Queen Mother was ‘dying to go’ to Ireland

She asked if she would be next to visit State after Prince Charles’s trip in 1995

The Queen Mother was “dying to go” to Ireland after Prince Charles’s successful visit in 1995, according to State papers just released.

Her grandson was the first member of the British royal family to make an official visit to this State since Irish independence.

After the visit, the Irish ambassador to Britain, Joseph Small, sent a confidential memo to the Department of Foreign Affairs about the potential for another royal visit.

He wrote that Irish businessman Ned Ryan had discussed the visit with Queen Elizabeth and had asked if she would be the next to visit the Republic. While the queen said she was delighted with Prince Charles’s visit, she would not be going “just yet”, Small reported. But she told Ryan that her mother was “dying to go”.


Ryan, an antiques dealer, property developer and socialite, was a close friend of the queen’s sister Princess Margaret and was often invited to the royal box for occasions such as Wimbledon and Royal Ascot. When he died in 2010, his funeral at Upperchurch, Co Tipperary, was attended by Sophie, Countess of Wessex, the wife of Prince Edward.

Irish speakers

The Queen Mother, who died in 2002, never got to make an official visit to this State but she did spend years trying to wrangle an invitation to the Royal Dublin Horse Show, according to recordings of former taoiseach Seán Lemass, which were released in 2018. In one recording, he said the Queen Mother once threatened the Irish ambassador to Britain that she would set off for Belfast and have her plane break down on the way, as an excuse to get to Dublin.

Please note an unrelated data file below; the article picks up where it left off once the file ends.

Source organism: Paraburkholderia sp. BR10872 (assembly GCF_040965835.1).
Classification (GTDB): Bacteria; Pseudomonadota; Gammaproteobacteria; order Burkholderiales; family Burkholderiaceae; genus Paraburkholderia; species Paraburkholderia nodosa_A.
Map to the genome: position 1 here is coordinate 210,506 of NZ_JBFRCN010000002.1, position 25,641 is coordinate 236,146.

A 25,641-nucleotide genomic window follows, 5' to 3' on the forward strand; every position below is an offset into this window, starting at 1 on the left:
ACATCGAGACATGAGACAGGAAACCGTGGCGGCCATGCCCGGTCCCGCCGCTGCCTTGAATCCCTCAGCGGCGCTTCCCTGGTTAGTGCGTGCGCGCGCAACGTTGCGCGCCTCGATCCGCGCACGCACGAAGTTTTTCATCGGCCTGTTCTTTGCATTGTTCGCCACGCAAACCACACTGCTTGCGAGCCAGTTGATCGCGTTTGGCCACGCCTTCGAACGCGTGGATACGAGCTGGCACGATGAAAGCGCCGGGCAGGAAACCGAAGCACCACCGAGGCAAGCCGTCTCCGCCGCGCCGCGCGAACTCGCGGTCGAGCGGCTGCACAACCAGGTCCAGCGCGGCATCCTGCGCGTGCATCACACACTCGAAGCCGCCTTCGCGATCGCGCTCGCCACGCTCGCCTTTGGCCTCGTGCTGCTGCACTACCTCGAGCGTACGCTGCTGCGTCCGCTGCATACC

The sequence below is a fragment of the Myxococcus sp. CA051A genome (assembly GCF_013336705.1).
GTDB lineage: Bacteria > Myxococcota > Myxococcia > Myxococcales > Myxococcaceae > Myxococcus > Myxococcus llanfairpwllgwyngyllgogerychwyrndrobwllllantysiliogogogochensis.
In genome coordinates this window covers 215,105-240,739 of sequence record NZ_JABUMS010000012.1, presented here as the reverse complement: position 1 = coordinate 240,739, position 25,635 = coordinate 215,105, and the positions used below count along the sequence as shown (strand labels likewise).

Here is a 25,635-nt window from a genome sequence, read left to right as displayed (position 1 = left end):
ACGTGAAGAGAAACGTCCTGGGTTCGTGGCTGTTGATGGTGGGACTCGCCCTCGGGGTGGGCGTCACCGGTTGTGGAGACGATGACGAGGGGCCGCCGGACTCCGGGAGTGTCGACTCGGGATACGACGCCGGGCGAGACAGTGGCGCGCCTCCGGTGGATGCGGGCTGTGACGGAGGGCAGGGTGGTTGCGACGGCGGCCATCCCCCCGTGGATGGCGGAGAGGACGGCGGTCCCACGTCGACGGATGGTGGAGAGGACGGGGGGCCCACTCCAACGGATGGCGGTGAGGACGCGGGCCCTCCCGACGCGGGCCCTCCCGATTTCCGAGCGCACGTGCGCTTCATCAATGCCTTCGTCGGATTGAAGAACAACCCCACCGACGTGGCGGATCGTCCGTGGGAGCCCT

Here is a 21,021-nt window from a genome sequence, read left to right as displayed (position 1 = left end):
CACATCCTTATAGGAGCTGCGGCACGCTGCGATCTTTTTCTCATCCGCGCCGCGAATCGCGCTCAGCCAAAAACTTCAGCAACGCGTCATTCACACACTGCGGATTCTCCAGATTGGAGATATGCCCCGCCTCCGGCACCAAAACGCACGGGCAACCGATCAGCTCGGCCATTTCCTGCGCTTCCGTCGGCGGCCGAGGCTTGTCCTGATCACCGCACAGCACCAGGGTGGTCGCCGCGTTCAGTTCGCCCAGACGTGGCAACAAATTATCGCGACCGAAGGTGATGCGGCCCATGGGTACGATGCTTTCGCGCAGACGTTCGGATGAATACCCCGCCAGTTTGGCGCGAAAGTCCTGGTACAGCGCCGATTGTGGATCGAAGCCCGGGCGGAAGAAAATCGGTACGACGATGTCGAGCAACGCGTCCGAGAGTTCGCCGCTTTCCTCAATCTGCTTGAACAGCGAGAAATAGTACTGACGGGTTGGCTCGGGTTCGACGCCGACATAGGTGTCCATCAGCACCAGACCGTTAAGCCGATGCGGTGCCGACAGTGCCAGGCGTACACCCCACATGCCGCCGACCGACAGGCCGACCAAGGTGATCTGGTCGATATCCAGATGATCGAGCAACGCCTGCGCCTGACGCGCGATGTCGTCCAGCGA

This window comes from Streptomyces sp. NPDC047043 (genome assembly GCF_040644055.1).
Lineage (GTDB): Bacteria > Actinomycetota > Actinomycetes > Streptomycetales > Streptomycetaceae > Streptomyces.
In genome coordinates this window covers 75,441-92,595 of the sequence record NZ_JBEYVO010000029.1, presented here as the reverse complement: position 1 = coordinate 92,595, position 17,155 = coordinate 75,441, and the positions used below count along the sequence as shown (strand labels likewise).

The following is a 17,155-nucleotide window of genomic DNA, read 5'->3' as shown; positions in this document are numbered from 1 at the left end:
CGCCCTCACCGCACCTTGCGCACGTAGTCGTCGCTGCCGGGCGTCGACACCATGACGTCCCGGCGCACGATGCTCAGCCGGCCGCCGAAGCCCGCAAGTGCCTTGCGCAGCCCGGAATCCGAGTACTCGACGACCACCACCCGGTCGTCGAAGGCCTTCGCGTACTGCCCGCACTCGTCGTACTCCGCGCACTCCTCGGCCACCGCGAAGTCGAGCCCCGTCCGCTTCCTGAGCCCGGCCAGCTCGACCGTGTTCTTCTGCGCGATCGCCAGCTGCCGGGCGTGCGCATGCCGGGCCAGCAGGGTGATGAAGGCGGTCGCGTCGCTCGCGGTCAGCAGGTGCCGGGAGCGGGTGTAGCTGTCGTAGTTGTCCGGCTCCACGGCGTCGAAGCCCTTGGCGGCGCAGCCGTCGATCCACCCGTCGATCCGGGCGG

Her daughter, Queen Elizabeth, finally made her historic official visit to the Republic in 2011, when she delighted people by speaking in Irish. However, she wasn’t the only person in Buckingham Palace to have a few Irish phrases in her armoury. Another file in the National Archives contains a note from the then Irish ambassador in London, Ted Barrington, about a reception at the palace for the diplomatic corps in November 1997.

Ambassadors were treated to a buffet dinner, Champagne and dancing under the chandeliers and gilded mirrors of the palace.

He observed that the military band played several Irish tunes, including The Rose of Tralee and said Queen Elizabeth was in good form and “was warm and friendly towards Ireland”.

As the diplomat left the palace, he was pleasantly surprised when “one of the elderly footmen dressed in a red cloak, and white hat, bade us good night saying “Oíche mhaith, slán agus beannacht.” (Files: 2021/97/6, 2021/99/24)

Alison Healy

Alison Healy

Alison Healy is a contributor to The Irish Times